Understanding the role of mental health in online gambling choices

Identifying targets for law reform to reduce harm from gambling through an economic experiment that explores how mental health relates to problem gambling

One in ten Victorian adults have or are at risk of having a problem with gambling. Problem gambling is correlated with higher rates of mental health problems and suicide.

The relationship is two-way: harm from gambling has an impact on mental health, and those with mental health problems are at a greater risk of gambling harm than other gamblers. However, the mechanisms by which mental health problems could increase susceptibility to gambling harm have received little attention.

This project brings together complementary expertise from economics and law, lived experience and community organisations to address the intersection of two important areas of disadvantage. Using a discrete choice experiment, the research team will seek to quantify responsiveness to features of online gambling, including the use of inducements or advertising, that could be particularly risky for people with mental health problems.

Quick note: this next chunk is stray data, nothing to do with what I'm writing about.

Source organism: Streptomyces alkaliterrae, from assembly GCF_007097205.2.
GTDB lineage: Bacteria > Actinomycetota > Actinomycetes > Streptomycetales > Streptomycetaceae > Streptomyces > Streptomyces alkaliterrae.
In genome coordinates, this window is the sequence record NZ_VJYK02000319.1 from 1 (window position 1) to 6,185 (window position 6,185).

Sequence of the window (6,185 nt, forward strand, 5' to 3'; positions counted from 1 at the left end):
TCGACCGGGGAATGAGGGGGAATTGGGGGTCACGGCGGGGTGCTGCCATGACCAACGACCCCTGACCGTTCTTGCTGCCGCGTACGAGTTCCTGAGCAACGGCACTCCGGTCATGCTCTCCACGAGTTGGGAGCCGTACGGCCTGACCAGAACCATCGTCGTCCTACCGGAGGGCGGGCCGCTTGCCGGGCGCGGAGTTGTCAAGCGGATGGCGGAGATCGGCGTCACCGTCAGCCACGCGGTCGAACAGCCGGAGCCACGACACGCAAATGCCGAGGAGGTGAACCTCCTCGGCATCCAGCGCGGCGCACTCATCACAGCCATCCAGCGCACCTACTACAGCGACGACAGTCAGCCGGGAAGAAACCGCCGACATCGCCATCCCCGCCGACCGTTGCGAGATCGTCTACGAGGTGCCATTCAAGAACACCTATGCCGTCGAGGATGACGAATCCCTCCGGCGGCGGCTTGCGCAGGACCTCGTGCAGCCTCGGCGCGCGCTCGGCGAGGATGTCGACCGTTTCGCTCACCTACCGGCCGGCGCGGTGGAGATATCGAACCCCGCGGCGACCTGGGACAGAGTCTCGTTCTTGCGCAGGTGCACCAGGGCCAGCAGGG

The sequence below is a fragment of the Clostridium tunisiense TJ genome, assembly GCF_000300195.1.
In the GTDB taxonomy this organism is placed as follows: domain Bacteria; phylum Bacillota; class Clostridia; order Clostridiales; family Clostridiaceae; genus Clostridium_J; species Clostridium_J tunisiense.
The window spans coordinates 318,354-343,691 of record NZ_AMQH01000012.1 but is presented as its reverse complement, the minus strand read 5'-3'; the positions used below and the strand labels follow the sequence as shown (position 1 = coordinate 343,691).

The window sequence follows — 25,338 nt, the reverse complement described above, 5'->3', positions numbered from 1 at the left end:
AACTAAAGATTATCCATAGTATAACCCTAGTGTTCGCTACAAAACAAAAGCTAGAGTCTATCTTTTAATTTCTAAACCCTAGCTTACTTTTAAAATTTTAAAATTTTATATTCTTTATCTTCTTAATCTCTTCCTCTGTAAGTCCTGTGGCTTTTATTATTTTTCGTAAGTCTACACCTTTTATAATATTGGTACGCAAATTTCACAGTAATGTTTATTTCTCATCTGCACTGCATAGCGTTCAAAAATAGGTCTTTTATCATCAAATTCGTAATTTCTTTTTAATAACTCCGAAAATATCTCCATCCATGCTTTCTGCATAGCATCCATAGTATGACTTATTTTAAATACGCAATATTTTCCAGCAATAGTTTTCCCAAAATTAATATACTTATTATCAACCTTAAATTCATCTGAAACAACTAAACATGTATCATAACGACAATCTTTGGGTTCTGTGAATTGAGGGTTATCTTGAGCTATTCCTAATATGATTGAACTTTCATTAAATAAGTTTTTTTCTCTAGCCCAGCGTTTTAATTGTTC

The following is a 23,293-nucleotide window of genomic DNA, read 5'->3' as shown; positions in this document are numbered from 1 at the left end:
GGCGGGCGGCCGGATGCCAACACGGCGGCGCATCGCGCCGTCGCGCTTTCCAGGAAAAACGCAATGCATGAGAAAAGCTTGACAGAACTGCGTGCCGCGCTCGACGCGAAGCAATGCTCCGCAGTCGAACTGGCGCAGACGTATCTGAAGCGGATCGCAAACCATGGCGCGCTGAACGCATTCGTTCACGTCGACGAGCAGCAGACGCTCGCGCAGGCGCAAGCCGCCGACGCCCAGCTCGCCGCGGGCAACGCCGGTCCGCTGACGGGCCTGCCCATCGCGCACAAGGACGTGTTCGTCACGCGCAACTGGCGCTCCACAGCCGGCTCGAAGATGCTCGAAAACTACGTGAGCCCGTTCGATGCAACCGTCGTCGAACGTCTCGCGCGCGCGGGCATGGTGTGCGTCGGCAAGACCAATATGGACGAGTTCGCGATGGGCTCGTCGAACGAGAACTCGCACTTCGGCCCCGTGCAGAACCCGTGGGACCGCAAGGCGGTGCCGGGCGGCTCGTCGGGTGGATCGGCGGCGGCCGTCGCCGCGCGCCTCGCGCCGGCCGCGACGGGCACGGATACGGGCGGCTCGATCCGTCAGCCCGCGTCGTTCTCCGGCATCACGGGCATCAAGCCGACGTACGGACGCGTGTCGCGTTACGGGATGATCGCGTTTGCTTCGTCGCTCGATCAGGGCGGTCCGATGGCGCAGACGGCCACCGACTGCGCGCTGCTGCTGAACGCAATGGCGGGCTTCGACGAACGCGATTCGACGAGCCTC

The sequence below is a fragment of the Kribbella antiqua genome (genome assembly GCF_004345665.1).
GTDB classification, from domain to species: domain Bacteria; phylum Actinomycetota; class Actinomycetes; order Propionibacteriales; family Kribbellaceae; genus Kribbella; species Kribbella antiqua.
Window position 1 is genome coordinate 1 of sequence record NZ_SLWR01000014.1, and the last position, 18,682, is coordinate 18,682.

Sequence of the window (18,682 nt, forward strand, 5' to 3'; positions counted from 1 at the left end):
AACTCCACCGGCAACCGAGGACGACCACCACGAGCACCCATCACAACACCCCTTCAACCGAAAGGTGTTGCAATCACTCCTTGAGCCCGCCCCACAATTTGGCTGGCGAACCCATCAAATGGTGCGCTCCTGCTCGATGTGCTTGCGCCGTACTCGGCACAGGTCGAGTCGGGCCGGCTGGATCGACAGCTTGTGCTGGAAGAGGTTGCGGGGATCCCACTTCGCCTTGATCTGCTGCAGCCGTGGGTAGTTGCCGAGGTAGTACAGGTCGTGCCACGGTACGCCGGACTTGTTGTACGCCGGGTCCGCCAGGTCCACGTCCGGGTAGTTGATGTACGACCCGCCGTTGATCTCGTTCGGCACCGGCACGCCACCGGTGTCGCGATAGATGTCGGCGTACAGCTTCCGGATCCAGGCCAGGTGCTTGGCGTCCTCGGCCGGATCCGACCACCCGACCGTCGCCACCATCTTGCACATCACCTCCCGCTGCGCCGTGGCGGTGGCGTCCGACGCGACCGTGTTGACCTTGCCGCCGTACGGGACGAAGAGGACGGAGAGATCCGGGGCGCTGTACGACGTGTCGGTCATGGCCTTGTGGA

This project establishes a timely program of policy-relevant research that will provide empirical evidence to support targeted regulatory and law reform responses to online gambling and gambling harm.

University-based researchers

Dr Jemimah Ride, Melbourne School of Population and Global Health

Lachlan Cameron,  Melbourne School of Population and Global Health

Paula O’Brien, Melbourne Law School

Professor Jeannie Paterson, Melbourne Law School

Associate Professor Jonathan Liberman Melbourne Law School and  Melbourne School of Population and Global Health

External collaborators

Kate Scalzo,  Victorian Responsible Gambling Foundation

Ingrid Ozols AM,  mentalhealth@work

Mark Zirnsak, Uniting Church Victoria and Tasmania Synod  and member of the Victorian Responsible Gambling Ministerial Advisory Council

Journal Articles

Lachlan Cameron and Jemimah Ride, 'The role of mental health in online gambling decisions: A discrete choice experiment', Social Science & Medicine, Volume 326, 2023, 115885, ISSN 0277-9536, https://doi.org/10.1016/j.socscimed.2023.115885.

For information about this project, please contact:

Dr Jemimah Ride
Melbourne School of Population and Global Health
Email: jemimah.ride@unimelb.edu.au